Founded as the Journeyman Bakers National Union of the United States in 1886, the bakers union was renamed the Journeyman Bakers' and Confectioners' International Union just four years later when confectionery workers began joining its ranks. Acknowledging both its expansion into Canada and its decision to reorganize itself into an industrial union, the union changed its name to the Bakery and Confectionery Workers International Union in 1903. With the exception of a twelve year period (1957-1969) when the union split and the American Bakery and Confectionery Workers International Union also existed, it remained the BCWIU until it merged with the Tobacco Workers International Union in 1978 to become the Bakery, Confectionery, and Tobacco Workers International Union. After its 1999 merger with the American Federation of Grain Millers, the union adopted its current name, The Bakery, Confectionery, Tobacco Workers and Grain Millers International Union.
The earliest efforts to organize the bakers took place in New York City in the 1880s, with potential members coming overwhelmingly from the German immigrant community. Stuart Kaufman's history of the Bakers Union, A Vision of Unity, notes that of the approximately 7,000 bakers in New York City at the time, only several hundred of them were not German (Kaufman, p.1). The union's newspaper, The Baker's Journal, was founded in May 1885 as the Deutsche-Amerikanische Baeckerzeitung (the "German-American Bakers' Journal") by George Block, a labor activist and journalist from Bohemia, and it would become and remain a bilingual, German-English publication for several decades.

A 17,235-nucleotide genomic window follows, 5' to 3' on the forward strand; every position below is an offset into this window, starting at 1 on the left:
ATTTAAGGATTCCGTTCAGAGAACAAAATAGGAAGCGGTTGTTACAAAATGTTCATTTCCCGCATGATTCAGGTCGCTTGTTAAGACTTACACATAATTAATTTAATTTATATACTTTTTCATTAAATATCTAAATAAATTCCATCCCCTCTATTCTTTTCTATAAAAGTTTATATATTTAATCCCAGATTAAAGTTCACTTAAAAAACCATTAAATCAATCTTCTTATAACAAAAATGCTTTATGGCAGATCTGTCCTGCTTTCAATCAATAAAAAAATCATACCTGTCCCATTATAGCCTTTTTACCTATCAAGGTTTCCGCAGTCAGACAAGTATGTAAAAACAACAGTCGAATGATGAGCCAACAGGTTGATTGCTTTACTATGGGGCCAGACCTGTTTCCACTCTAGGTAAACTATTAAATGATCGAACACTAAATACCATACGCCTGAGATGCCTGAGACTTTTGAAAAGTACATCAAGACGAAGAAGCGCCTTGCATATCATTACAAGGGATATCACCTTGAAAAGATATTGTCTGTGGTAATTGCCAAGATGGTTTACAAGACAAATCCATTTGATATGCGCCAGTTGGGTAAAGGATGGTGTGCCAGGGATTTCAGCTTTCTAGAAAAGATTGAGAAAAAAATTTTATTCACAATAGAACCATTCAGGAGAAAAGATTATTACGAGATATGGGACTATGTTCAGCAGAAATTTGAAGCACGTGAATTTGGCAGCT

Block was a central figure in the union's early years, the closest thing the union had to a founding father. Five years earlier, he had published a pamphlet as part of his efforts to establish a bakers union in the New York City area in which he described the truly horrific working conditions found in bakeries of the period. Its survey of bakers reported they worked on average "16 hours a day for five days of the week, as much as 23 hours on Saturdays, and an additional five on Sundays." Much of the work was done in subterranean bake rooms, in which the workers also usually slept on filthy rags or flour sacks. The workers, though, were not the only people at risk. Health and food safety concerns prompted states to begin inspecting and regulating bakeries' sanitary conditions in the early 1890s, and the first inspectors found wastewater flowing into bread-making tubs, rotting sludge covering bakery floors, and rats so ubiquitous that they paid little notice of the bakers' or anyone else's presence (Kaufman, pp 1, 33). While these inspections put pressure on owners to improve sanitation, the other indignities in the bakeries--low pay, job insecurity, favoritism, and exploitative living conditions--remained unaddressed. Through organized resistance, bakery and confectionery workers slowly began to address those issues as well.
From its founding until 1912, the bakers union's secretary was its leader. Beginning in 1912 the union instituted a four-person leadership committee; nevertheless, committee members looked and deferred to Andrew Myrup as the de facto head of the union (he was treasurer, secretary-treasurer, and finally president during that time). In 1941, the union created the office of president, and it has maintained that structure to the present day.